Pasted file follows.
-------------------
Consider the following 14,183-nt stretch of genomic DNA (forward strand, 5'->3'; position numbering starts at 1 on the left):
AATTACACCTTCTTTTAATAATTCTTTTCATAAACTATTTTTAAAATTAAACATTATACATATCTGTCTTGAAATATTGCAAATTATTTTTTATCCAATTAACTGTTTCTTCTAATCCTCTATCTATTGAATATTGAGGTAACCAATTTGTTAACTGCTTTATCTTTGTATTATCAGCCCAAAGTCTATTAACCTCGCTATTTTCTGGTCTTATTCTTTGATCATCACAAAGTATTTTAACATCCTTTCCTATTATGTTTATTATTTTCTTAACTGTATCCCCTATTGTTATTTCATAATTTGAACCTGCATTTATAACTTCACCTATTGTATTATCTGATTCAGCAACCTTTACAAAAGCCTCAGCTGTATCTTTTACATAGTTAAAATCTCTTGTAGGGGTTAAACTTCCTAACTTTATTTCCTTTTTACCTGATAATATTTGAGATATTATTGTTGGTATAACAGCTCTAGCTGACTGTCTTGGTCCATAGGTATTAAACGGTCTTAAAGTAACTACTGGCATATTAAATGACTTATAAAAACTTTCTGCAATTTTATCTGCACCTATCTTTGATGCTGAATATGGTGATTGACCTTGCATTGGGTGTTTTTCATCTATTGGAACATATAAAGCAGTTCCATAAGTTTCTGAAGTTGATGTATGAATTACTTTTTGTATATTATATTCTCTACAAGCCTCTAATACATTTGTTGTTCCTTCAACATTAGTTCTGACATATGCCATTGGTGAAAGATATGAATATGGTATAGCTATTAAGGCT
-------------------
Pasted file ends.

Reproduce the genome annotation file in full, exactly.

Consider the following 14,183-nt stretch of genomic DNA (forward strand, 5'->3'; position numbering starts at 1 on the left):
AATTACACCTTCTTTTAATAATTCTTTTCATAAACTATTTTTAAAATTAAACATTATACATATCTGTCTTGAAATATTGCAAATTATTTTTTATCCAATTAACTGTTTCTTCTAATCCTCTATCTATTGAATATTGAGGTAACCAATTTGTTAACTGCTTTATCTTTGTATTATCAGCCCAAAGTCTATTAACCTCGCTATTTTCTGGTCTTATTCTTTGATCATCACAAAGTATTTTAACATCCTTTCCTATTATGTTTATTATTTTCTTAACTGTATCCCCTATTGTTATTTCATAATTTGAACCTGCATTTATAACTTCACCTATTGTATTATCTGATTCAGCAACCTTTACAAAAGCCTCAGCTGTATCTTTTACATAGTTAAAATCTCTTGTAGGGGTTAAACTTCCTAACTTTATTTCCTTTTTACCTGATAATATTTGAGATATTATTGTTGGTATAACAGCTCTAGCTGACTGTCTTGGTCCATAGGTATTAAACGGTCTTAAAGTAACTACTGGCATATTAAATGACTTATAAAAACTTTCTGCAATTTTATCTGCACCTATCTTTGATGCTGAATATGGTGATTGACCTTGCATTGGGTGTTTTTCATCTATTGGAACATATAAAGCAGTTCCATAAGTTTCTGAAGTTGATGTATGAATTACTTTTTGTATATTATATTCTCTACAAGCCTCTAATACATTTGTTGTTCCTTCAACATTAGTTCTGACATATGCCATTGGTGAAAGATATGAATATGGTATAGCTATTAAGGCT